Adam Smith envisioned a self-regulating economy (Heilbroner 1999) but in today’s economy investors are faced with at least 30-years of changing regulatory accounting, opaque reporting, inflationary markets and for the larger deals a leveraging process biased to the lead principal. It is also the longest period of relatively peaceful financial activity where data was gathered but there’s a catch. Homogeneous data is the source of good pricing whether equity or debt (Briys and Varenne 2001) and the precursor to such is access to consistent, clear and well correlated information; though the data may have been gather it was neither homogeneous nor transparent.
Whilst risk and investment management has taken advantage of processing technology the actual data is still based upon published accounts and cursory interviews with management. This is a Newtonian view that takes no account of an agent’s coupling to the broad economy and one Complexity Economics (Arthur 1995; Beinhocker 2006) tries to take into account. The consequences of ignoring the close coupling of economies and impact of regulatory change have been an increase in economic bubbles both in size and frequency.
More importantly both Beer (Casti 1975) and Vester (Vester 2007) reflect upon the importance of any Systems predictability horizon which imputes a time limitation in financial risk analysis; for instance securitisation may lock in profit now but the ‘tail risk’ is left with the buyer that may extend over this horzon and in a changing economy incorrect pricing beyond predictability boundaries exposes the underlying business to loss. This is compounded is leveraged finance is used the consequence being the transfer of equity risk to debt investors and the creation of seemingly new asset class with high returns thereby diverting investors from establishing better data-models for risk diversification (Ashby 1956) and a new supply of information on the systems that feed them (Beer 1972; Shannon and Weaver 1998).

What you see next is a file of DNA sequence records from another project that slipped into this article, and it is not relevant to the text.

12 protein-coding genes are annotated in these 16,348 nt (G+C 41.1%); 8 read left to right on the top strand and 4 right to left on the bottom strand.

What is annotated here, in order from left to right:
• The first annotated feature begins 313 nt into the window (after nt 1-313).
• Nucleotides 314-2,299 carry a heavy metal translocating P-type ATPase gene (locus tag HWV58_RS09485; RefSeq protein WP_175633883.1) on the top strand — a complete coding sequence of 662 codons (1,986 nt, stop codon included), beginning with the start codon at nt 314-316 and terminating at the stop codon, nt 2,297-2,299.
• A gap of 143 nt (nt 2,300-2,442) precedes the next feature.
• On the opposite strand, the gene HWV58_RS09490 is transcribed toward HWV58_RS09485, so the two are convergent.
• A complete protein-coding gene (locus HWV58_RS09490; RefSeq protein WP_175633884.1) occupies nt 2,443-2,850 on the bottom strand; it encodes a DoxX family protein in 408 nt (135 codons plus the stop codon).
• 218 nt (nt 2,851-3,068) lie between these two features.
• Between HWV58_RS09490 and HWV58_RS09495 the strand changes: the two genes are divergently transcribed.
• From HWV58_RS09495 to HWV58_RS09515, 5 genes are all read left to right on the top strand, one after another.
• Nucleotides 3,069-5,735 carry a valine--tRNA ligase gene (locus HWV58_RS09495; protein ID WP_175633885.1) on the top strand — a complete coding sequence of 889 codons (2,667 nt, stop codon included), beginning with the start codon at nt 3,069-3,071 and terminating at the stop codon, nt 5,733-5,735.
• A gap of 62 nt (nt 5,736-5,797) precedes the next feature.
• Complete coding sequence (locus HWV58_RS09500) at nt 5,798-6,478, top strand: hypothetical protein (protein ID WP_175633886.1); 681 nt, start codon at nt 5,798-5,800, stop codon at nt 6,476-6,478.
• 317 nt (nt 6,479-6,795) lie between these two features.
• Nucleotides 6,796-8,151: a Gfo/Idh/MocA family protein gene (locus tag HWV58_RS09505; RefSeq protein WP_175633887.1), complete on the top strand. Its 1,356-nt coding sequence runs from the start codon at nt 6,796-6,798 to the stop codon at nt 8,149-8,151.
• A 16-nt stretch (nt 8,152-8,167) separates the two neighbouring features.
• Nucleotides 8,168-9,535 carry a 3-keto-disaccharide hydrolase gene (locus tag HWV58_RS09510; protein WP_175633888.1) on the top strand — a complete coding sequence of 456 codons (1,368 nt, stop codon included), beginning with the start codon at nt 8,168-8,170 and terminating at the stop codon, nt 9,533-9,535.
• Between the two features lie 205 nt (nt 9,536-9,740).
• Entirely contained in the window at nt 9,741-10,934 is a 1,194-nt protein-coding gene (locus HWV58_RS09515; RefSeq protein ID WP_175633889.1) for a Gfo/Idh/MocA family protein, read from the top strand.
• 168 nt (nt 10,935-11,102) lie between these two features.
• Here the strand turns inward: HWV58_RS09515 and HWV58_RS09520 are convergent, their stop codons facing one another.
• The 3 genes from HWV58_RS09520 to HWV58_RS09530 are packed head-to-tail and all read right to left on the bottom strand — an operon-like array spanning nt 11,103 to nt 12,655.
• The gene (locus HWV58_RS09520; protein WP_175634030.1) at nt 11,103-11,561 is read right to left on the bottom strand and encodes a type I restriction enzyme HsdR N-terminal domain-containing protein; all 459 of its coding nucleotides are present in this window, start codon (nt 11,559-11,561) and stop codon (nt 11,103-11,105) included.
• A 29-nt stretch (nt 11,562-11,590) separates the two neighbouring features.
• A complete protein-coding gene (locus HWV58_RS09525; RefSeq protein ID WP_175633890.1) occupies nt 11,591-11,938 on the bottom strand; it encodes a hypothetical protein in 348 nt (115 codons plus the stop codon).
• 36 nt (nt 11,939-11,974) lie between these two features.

Current governance regimes base capital adequacy on Risk Weighted asset models relating to systems that are dynamic, conditional and have ‘fat-tails’ which Malcolm Gladwell (Gladwell 2008) points out should not be dismissed. In its recent consultative document the Bank of International Settlements (Settlements. 2009) offer a new standard of capital adequacy that is still based around risk weightings and not the systems that support them but does suggest a scenario based approach for capital default.
If current governance structures and investment processes are failing to manage an increasing frequency of boom/bust cycles how can Organisational Cybernetics (Wiener 1950; Beer 1985), Complexity Economics (Durlauf 1997), and modern Network Theory (Strogatz 2003; Watts 2003) assist investors in making better informed decisions and the market more self-regulated?
The purpose of this research is to explore how Complexity Economics, Organisational Cybernetics and the Viable System Model (Beer 1972) can be used to develop innovative analytical tools to better enable investor decisions thereby returning the transparency of risk information at a primary level that Smith (Heilbroner 1999) required for a market to be self-regulating.
The hypothesis is that non-homogeneous data sets and opaque management data cause poor investment decisions and that the ‘fat-tails’ embedded within many Value at Risk models (Wilmott, Howison et al. 1995; Wilmott 2000) should be reconsidered as vital outliers that could be interpreted using scenario modelling through tools based upon organisational cybernetics and complexity economic theory. It also posits that structured finance theory coupled with excess leveraging creates feedback loops that cause asset bubbles if the products that support it remain ungoverned.
Table of Contents
Research Aims and Objectives 7
Literature Review 10
Current State of Knowledge 10
Economics: A General Background 12
Capital Markets 14
Equity/Debt Capital Markets 16
Stafford Beer: The Viable System Model & Team Syntegrity 18
Cyber Filter 18
Tying it all together 19
Complexity, Complexity Economics & Chaos Theory 19
Second Order Cybernetics 21
Conceptual Framework & Methodology 23
Conceptual Framework 24
Conceptual Methodology 28
Research Strategy 33
“Do I know what I know and how do I find out”? 33
“I’m satisfied that I know, but is it real to me”? 37
A Path to a Methodology? 38
The Research Method 39
Ethics, Intellectual Property and the Observer’s Role 41
Fieldwork Design 48
Examples of Market Failures 60
Glossary of Terms 61
System & Organisation 62
Supplemental Information 63
The Viable System Model 64
The Triple Index or CyberFilter 67
Team Syntegrity – TSI 68
Vester Sensitivity Model 69
R. Buckminster Fuller’s: Tensegrity Model 71
Algorithmic vs Linear or Deterministic Modelling 72
An Axiomatic Language for Financial Products 73
So you want to be a Researcher? 74
Complexity: Papers by Stafford Beer, John Casti & Steven Durlauf 75